One of the other interesting and positive things that has come out of the shoots that Jeff Cottenden undertook for TO DEFY A KING is that one of these shots is being used by my USA publisher Sourcebooks for the jacket of FOR THE KING’S FAVOR. (USA version of THE TIME OF SINGING). Although it’s very different from LittleBrown’s cover, I really love this one too. And again, it fits the novel in question. I love it that Jade can play both the imperious Mahelt, and the much gentler Ida de Tosney convincingly.
Sourcebooks jacket for
FOR THE KING'S FAVOR
Tuesday, April 13, 2010
A while ago I wrote an article about Mahelt Marshal http://livingthehistoryelizabethchadwick.blogspot.com/2008/09/clothing-bones-finding-mahelt-marshal.html I thought with the publication of TO DEFY A KING fast approaching, it was time to write a little bit about her first husband and the hero of the novel, Hugh Bigod.
Like Mahelt, his story is well hidden and little recorded. To flesh him out in contemporary history is to have to extrapolate from scraps of evidence dotted here and there through charters, and fines and the occasional chronicle. However, as in Mahelt's case, there are sufficient scraps to build up the image of the living breathing man as he once was.
Hugh's father was Roger Bigod, Earl of Norfolk, an accomplished lawyer and soldier who had had to build up the family fortunes from a low point after his father, Hugh Senior, was disgraced for rebelling against King Henry II. Hugh Senior's caput castle at Framlingham was razed to the ground on the King's orders. When he died, King Henry took the Earldom in his own hands and it wasn't until the reign of King Richard that Roger's full patrimony and titles were finally restored. Roger married a former royal mistress, Ida de Tosney, who had borne King Henry a son who was to become William Longespee, Earl of Salisbury. http://en.wikipedia.org/wiki/William_Longesp%C3%A9e,_3rd_Earl_of_Salisbury Ida and Roger married around Christmastime 1181. Hugh, we know from charter evidence, was born before the following Christmas. Given a 9 months gestation period, his birthdate could be anywhere between September and the year's end. Hugh was a Bigod family name, and although Roger and his father had not been on good terms when the old man died, Roger still gave his eldest son this name. Hugh's parents were prolific and he was soon joined by more siblings. Two sisters, Marie and Marguerite, and three brothers, William, Roger and Ralph. There were perhaps two other also - John and Ida, although their existence is a little more open to conjecture. Even without them though, Hugh would have grown up surrounded by a large family circle. Hugh was born while his parents were still living in the modest stone hall at Framlingham which had been left standing at the time of the destruction. His father didn't gain permission to built up a fine new castle on his estate until Richard I came to the throne in 1189. From the age of seven or so, Hugh would have spent quite a bit of his time growing up on a building site!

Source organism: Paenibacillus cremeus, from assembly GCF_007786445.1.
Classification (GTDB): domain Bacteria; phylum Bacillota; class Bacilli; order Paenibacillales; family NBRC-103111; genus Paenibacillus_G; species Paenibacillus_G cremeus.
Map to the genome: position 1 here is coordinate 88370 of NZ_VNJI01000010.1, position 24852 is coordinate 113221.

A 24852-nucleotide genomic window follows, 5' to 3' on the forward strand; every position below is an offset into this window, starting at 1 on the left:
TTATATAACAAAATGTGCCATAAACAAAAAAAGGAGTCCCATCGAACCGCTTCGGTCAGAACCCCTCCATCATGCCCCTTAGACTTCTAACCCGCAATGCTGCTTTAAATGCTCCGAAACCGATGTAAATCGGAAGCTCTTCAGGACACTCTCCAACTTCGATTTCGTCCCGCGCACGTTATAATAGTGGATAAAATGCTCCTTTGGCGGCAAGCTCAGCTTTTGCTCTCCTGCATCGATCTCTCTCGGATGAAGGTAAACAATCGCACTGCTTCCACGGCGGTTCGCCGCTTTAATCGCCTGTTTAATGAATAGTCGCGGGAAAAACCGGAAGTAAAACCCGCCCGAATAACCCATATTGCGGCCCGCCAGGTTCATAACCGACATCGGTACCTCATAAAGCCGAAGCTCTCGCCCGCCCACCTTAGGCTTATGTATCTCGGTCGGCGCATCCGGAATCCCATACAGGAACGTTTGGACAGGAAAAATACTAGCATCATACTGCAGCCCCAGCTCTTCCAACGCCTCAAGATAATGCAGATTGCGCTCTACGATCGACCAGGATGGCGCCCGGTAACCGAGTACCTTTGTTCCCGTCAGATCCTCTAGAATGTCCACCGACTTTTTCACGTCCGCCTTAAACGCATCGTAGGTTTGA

Framlingham castle today, showing three of its 13 great towers.
Framlingham was the family seat, but the Bigods also held extensive lands in Yorkshire, with a manor at Settrington near Pickering, and a home in London at Friday Street in the heart of the city's commerical district. They had a house and a personal quay at Ipswich too. Hugh would have come to know these places as the family moved around during his childhood. As the oldest son, Hugh was the heir to Framlingham and the great Earldom of Norfolk with its 160 plus knights fees, and also to the Yorkshire lands which had come into the family through an earlier marriage. When Hugh was just 17, his father made over Settrington and the Yorkshire estates to Hugh, with a total value of 10 knights fees. He was giving his son responsibility and preparing him for the day when he would be Earl of Norfolk in his own right. Hugh also attended court from his teen years. He is found witnessing charters in September 1199 around the time he received his Yorkshire lands and when he would have just been turning 17. In 1200 he accounted for 40 marks at the exchequer for increasing a fair by two days, which suggests he was getting down to the nitty gritty of managing his lands and increasing their income. He served John abroad in a military capacity from the age of 19.